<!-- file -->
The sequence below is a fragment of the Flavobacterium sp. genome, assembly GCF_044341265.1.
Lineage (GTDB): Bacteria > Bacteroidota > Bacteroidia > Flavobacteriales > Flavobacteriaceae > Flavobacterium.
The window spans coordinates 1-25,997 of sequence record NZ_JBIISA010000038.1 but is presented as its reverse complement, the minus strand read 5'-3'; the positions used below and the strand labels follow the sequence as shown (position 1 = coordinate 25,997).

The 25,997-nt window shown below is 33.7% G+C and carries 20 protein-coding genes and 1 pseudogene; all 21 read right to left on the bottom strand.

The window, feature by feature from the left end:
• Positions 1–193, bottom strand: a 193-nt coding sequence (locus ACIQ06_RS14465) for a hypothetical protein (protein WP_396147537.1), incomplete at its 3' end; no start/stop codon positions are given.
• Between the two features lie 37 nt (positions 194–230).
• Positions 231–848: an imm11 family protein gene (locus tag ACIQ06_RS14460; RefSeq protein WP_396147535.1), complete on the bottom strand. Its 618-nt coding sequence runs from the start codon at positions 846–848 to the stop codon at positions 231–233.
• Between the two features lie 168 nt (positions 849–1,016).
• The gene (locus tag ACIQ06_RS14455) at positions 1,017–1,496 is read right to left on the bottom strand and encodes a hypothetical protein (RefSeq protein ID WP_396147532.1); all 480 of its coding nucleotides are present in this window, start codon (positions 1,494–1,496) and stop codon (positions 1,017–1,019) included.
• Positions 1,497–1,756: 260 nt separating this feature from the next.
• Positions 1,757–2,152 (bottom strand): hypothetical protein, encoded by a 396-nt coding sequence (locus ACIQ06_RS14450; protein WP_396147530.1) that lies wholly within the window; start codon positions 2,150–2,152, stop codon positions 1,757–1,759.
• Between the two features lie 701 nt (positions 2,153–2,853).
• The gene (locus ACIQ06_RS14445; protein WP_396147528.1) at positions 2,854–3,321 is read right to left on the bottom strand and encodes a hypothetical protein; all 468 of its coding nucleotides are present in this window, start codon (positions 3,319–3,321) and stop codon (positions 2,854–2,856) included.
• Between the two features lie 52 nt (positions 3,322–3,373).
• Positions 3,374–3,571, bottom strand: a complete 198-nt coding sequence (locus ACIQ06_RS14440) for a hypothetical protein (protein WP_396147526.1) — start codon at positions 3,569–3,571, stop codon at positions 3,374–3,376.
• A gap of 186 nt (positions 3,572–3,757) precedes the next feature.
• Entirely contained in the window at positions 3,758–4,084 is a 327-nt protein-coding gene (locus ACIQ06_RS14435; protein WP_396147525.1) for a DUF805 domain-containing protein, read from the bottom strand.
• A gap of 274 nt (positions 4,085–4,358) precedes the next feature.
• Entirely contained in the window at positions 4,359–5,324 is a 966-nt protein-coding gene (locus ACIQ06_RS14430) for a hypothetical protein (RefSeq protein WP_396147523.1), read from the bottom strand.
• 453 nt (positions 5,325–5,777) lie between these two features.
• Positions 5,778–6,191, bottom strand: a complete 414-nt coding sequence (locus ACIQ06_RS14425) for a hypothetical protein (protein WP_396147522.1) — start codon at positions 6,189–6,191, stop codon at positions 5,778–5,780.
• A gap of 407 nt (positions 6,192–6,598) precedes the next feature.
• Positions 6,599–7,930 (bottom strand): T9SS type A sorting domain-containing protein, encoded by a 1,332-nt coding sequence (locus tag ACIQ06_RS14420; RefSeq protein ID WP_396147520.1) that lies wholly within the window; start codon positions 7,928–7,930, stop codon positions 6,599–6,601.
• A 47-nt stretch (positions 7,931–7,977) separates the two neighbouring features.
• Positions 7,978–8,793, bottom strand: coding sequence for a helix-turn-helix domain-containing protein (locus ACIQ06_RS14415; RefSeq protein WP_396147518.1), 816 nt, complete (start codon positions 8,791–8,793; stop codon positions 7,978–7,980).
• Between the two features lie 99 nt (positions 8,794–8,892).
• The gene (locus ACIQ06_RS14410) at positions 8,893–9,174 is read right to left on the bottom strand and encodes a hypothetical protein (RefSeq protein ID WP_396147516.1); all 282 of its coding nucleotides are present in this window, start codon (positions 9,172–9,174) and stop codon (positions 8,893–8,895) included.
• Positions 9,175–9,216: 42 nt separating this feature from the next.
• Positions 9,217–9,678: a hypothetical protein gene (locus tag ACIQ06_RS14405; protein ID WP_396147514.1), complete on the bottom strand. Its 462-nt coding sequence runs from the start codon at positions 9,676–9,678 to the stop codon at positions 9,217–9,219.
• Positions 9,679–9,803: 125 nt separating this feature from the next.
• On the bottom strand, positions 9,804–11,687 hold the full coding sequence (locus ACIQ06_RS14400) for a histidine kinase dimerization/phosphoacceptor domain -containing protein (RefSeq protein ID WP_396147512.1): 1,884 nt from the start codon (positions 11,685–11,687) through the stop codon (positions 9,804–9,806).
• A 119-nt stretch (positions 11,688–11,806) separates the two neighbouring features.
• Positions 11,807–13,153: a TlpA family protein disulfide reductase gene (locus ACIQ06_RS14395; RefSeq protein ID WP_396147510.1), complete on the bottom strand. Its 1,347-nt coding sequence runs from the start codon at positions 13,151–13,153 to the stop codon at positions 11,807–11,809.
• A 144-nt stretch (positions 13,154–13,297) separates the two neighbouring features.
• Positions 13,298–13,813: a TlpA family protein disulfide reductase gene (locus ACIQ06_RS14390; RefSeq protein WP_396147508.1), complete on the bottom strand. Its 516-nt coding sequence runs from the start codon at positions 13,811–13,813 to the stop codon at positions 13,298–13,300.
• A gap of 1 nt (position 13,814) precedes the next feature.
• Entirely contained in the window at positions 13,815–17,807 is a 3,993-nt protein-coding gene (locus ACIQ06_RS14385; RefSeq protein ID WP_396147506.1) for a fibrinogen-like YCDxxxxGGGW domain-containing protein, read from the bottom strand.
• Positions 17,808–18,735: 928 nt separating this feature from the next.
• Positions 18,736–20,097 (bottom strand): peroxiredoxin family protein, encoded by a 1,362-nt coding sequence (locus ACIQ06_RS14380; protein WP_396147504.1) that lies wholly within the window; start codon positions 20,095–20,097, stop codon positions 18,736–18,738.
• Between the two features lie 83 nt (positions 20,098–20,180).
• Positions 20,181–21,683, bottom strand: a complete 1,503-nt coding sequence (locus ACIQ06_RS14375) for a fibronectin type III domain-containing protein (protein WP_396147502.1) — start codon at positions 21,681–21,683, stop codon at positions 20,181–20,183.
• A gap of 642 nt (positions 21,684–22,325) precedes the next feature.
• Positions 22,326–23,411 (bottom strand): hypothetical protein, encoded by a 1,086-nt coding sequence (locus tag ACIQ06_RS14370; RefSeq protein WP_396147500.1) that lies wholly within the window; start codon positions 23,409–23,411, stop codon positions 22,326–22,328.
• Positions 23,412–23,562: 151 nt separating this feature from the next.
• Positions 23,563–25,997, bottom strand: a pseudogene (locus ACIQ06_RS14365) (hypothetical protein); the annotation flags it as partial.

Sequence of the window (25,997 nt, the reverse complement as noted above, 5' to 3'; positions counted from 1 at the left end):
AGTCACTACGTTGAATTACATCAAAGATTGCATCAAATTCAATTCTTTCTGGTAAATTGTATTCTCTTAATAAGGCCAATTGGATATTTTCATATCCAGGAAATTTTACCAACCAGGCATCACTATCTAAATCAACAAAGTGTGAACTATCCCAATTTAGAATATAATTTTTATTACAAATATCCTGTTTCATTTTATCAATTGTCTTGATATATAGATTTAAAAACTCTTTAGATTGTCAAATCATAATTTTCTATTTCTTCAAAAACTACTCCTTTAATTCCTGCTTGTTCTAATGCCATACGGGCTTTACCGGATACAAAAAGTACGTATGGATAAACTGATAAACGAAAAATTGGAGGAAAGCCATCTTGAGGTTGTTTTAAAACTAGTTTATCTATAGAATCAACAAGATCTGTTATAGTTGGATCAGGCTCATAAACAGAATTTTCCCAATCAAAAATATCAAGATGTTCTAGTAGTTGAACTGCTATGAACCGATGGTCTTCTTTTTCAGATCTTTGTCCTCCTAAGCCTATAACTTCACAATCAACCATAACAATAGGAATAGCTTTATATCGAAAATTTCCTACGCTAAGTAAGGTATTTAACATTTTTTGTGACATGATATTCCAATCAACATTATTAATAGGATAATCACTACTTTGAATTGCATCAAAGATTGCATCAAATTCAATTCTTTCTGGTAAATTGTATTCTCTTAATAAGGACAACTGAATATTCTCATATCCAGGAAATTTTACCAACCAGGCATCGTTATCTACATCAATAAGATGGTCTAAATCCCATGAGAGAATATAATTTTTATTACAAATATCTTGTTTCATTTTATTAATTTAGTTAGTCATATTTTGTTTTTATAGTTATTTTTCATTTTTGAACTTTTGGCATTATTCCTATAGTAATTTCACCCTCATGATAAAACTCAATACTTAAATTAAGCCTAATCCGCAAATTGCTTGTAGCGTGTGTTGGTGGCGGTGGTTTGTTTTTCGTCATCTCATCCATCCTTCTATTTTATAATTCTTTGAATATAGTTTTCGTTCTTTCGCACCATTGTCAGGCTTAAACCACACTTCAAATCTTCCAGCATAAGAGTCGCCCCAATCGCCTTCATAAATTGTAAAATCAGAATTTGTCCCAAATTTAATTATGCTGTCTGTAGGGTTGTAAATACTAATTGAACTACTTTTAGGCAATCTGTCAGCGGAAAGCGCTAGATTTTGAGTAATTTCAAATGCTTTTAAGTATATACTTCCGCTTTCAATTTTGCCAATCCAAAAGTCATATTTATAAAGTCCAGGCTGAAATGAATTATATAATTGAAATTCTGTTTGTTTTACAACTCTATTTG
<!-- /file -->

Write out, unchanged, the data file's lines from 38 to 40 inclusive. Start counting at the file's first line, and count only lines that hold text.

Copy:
• Entirely contained in the window at positions 13,815–17,807 is a 3,993-nt protein-coding gene (locus ACIQ06_RS14385; RefSeq protein ID WP_396147506.1) for a fibrinogen-like YCDxxxxGGGW domain-containing protein, read from the bottom strand.
• Positions 17,808–18,735: 928 nt separating this feature from the next.
• Positions 18,736–20,097 (bottom strand): peroxiredoxin family protein, encoded by a 1,362-nt coding sequence (locus ACIQ06_RS14380; protein WP_396147504.1) that lies wholly within the window; start codon positions 20,095–20,097, stop codon positions 18,736–18,738.